So far I've settled on my left hand for the stand signal since I have slightly more signals on my right hand (down, come, finish right, take the right jump) than my left hand (sit, finish left, take the left jump). 

I'm currently experimenting with my signal starting coming in towards my body first so it looks the most different.  But of course that also makes it harder to see at a distance!

This weird wave of a hand signal is what I got so far. Very open to ideas!

I'm currently giving signal +verbal at the same time to Zumi as she's very twitchy!  If I do new signal, then pause and give the known verbal she will twitch in anticipation of wanting to do something, but then of course she doesn't know what I want so she waits for the verbal.  I don't like the twitch :) so I'm getting her used to seeing the signal at the same time for now.




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Nala Walking with Focus

I admit that I usually don't have to do much with the dogs I've raised to get nice "attention walking" or heads up heeling.  Having focus on me is always a must have before I begin any actual training with a dog each session.  I don't want to have to fight with a dog in trying to be more exciting than the environment, so I just don't.

Through our play sessions, all of my dogs have easily learned how to keep their focus on my eyes or shoulders even while moving.  They don't want to miss out on anything!  Then it's just a matter of getting that focus as part of our criteria when doing formal heeling or our less formal attention walking, but the foundation of focusing while moving has already been taught.  I don't require any of my dogs to keep their eyes on me 100% of the time when we're going on our neighborhood walk, but they can be called upon that skill when needed.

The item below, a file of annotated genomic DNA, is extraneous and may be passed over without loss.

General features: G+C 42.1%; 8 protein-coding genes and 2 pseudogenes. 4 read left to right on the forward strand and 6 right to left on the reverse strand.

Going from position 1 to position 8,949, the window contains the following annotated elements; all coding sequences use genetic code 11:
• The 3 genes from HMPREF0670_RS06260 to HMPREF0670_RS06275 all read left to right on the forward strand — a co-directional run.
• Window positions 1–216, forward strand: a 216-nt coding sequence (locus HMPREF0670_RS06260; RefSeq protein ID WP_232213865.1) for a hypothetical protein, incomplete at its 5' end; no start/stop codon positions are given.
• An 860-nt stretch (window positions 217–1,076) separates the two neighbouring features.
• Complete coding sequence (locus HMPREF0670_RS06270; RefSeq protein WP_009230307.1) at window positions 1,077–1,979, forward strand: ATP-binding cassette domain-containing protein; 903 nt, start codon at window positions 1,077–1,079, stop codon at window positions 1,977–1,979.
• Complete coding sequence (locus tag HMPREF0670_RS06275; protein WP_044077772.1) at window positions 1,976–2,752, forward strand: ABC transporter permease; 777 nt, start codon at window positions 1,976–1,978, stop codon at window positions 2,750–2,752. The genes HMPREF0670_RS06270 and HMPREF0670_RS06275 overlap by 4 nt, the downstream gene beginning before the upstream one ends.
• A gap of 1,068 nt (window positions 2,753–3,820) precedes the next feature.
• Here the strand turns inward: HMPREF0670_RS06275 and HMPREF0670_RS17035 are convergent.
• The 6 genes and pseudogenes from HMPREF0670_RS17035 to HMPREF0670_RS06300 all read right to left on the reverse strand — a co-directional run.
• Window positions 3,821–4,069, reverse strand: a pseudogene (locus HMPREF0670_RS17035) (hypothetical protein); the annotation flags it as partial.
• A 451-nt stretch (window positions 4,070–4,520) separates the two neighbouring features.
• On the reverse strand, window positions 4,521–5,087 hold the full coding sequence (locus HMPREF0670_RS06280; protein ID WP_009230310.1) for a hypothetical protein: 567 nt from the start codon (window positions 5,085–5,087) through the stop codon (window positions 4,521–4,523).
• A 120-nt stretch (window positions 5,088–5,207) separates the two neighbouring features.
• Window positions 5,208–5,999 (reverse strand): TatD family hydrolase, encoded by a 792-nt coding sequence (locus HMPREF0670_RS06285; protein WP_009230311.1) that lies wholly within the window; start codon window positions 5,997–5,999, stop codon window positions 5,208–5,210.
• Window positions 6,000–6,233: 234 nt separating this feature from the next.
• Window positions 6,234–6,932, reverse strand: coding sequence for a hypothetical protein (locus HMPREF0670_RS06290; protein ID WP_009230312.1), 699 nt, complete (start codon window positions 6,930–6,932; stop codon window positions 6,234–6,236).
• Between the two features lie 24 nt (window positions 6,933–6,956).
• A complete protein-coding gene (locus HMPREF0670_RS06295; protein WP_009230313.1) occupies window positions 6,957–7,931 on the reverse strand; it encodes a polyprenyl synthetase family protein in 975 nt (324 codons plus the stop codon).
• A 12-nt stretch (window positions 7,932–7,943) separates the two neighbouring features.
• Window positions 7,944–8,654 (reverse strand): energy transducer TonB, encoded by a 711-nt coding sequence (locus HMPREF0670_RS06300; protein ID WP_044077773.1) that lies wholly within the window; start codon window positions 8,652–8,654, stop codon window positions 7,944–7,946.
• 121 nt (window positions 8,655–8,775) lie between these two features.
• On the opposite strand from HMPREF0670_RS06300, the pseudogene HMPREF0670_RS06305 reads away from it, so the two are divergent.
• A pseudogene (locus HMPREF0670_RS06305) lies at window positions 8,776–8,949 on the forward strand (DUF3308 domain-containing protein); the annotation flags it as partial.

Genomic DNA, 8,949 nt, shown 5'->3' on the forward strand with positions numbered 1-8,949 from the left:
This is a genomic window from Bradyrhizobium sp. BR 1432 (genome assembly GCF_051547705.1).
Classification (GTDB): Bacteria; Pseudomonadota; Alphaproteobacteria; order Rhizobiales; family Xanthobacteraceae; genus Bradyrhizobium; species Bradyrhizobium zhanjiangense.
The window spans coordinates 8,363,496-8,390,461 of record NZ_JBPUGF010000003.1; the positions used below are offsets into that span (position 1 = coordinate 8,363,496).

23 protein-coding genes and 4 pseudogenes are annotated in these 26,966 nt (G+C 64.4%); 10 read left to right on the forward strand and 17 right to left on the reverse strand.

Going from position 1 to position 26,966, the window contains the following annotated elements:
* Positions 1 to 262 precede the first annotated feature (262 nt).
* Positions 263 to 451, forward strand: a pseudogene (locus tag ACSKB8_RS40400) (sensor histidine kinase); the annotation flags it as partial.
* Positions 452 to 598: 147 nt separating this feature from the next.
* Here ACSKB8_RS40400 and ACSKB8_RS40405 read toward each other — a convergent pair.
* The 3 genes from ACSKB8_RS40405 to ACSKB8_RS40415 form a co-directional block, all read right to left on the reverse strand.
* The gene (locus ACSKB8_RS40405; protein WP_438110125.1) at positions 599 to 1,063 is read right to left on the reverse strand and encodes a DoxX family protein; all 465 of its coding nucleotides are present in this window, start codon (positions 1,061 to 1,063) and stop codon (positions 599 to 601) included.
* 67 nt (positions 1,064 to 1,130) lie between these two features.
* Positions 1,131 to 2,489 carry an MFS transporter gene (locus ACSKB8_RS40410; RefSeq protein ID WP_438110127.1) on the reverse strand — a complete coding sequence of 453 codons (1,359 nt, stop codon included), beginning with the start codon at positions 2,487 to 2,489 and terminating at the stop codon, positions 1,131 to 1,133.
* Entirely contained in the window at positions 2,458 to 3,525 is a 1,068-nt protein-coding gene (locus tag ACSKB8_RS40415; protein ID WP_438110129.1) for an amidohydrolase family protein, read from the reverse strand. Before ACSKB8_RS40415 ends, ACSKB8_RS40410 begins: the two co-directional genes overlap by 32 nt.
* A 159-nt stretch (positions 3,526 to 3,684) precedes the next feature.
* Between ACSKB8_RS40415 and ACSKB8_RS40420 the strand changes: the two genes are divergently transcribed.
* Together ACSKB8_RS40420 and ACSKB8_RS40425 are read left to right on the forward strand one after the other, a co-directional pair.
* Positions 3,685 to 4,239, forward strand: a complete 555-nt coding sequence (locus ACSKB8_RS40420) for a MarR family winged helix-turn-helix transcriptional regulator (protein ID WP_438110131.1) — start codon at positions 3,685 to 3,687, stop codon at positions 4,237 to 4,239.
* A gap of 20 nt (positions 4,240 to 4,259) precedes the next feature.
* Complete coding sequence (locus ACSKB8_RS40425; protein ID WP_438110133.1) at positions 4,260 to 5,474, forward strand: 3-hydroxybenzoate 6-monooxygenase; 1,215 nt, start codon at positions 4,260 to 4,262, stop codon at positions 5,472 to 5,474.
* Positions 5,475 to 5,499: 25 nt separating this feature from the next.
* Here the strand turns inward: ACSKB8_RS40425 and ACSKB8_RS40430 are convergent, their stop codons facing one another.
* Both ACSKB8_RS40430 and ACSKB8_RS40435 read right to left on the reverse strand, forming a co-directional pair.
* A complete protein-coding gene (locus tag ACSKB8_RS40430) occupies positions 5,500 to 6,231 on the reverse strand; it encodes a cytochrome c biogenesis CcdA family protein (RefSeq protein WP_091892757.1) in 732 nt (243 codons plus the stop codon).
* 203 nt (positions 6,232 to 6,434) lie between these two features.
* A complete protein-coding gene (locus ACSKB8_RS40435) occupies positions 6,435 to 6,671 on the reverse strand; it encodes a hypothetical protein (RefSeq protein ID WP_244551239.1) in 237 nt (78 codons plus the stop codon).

Nala has been a fantastic 9 month old puppy for me.  Very easy going, eager, and just a bit sensitive.  But she has really struggled with learning this skill.  Of course, she gets the typical level of distractability that any puppy would have, but even when "focused" and wanting to work she naturally dips her head any time we start moving, on or off leash.

As a future service dog, the ability to give eye contact while moving can be crucial in navigating crowded areas.  Nala does a great job of general "loose leash walking" but she has a long way to go in learning to focus on her person instead of getting excited to greet people, or sniff the shelves, or...

I am currently teaching Nala that it IS possible to keep her head up and still move! Rewarding UP has helped her quite a bit.




I've also found that Nala is a bit different from all the other dogs I've worked with, in that she has had an easier time learning to focus up when walking forwards than backwards.  I think we finally reached 6 steps of walking forward without a head dip vs backwards walking is still about the level she shows in the video from a few weeks ago.  Very slow progress, but progress!


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Dogs are not our whole life, but they make our lives whole.- Roger Caras

Email: lkwaudby (at) gmail.com